How to excel in your first NED role

Jerome Bull | 18 March 2022

The step into a Non-Executive Director (NED) career is a step into a very competitive marketplace.

Many make the mistake of believing that their successful career means they’ll be snapped up quickly. If you’ve held executive positions, you will have likely found that opportunities were coming to you. Whilst your past successes will carry huge weight in your ability to secure and deliver in your first NED role, entering the NED world means you’re the new kid on your first day of school.

We recently held an event with Andrew Hodgson, Executive Chairman of Recycling Lives Ltd, and Tim Cooper, Senior Independent Director and Chair of the Remuneration Committee at Renold Plc and NED at Pressure Technologies Plc, who shared their wisdom. From securing that first role to keeping stakeholders happy, here’s their advice…

Tips to secure your first role

  • Network, network, network – If you’re at the point of your career where you’re considering a NED position, you may think your days of networking are behind you. You’d be wrong. No one will know you’re looking unless you get out there and network. Ensuring your existing contacts are aware is the first step, but making new connections is crucial. Your current contacts are unlikely to be the gatekeepers to your next role.
  • Be patient – It’ll take time. Start the networking before you need to. Start thinking about what you can do today in preparation for when you’re ready. If you’re used to opportunities coming easy, ensure your expectations are managed.
  • Find your unique selling point – What are you good at? Why you? What’s your brand? It’s competitive so you need to be clear on what you can bring that others can’t. It’s not about blending in and aligning with the existing board but bringing a new perspective in. The board doesn’t need a collection of NEDs who are all hot on governance, they need diversity of skills and views to drive the business towards success.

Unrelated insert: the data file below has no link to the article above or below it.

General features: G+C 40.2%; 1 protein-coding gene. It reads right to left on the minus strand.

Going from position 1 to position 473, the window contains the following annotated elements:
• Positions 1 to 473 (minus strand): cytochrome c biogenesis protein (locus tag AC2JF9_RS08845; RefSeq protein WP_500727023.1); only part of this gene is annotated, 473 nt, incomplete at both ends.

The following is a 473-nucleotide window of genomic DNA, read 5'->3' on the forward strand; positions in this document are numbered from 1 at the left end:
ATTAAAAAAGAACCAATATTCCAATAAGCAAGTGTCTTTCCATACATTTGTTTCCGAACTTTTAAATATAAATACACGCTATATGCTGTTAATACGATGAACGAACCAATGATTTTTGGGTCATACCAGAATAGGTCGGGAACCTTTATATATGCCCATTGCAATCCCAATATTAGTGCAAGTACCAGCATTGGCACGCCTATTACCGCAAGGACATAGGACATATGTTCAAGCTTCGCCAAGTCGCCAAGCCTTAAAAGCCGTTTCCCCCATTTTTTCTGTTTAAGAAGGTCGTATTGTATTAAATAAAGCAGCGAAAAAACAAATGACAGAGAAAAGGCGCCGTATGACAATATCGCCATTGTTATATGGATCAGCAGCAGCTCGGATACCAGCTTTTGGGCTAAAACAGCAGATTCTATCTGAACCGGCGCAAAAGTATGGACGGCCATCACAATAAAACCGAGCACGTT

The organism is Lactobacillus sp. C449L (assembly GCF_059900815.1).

• Ask yourself if you believe in the board – Is the team in place a good match for you? Do their values align with yours? Most importantly, do you trust them? Trust takes time to build so you may not be able to answer this straight away, but if it’s anything other than a resounding yes after say six months, this is not the business for you. As a NED you are liable for their actions, so you have to be able to trust that they are doing what’s best and what’s right for the business.


Once you’re in, here’s how you can ensure you maximise your impact

  • Use distance to your advantage – Unlike the executives, you’re not bogged down in the day-to-day business challenges. You have the advantage of being able to see the wood from the trees so use this to your advantage to provide that strategic view that you have been brought in to provide. You’re not in the weeds and you should do what you can to keep it that way.
  • Play to your strengths – Unlike past roles where you may have to wear many hats, your time is limited – typically working two to four days per month per role. Ensure the organisation is getting the most value from you by focusing on the areas you’re expert in. Linking back to your brand, remember why they have chosen to bring you onboard and lean into those strengths. If it’s because governance is your thing, focus on that. If it’s strategy, ensure you’re giving them that. Your time is limited so you need to be efficient with it.
  • Identify how you can best support the CEO – …And the rest of the executive team. If you’ve been a CEO or in other executive positions, you’ll know the last thing you need is someone telling you how to do your job. Your role as a NED is to offer support and advice. It’s an arm around the shoulder of the executive team. You’re not there to say, “this is what you should be doing”. Remember how you wanted to be treated when you were in their position.
  • Offer a concierge service – What we mean by that is you are on call to support as and when you’re needed. Always be available to take a call. Issues rarely coincide nicely with scheduled board meetings so you should be prepared to be the team’s phone-a-friend whenever they need you.


If you’re an executive looking for a NED opportunity or you’re looking to hire a NED for your business, please get in touch.

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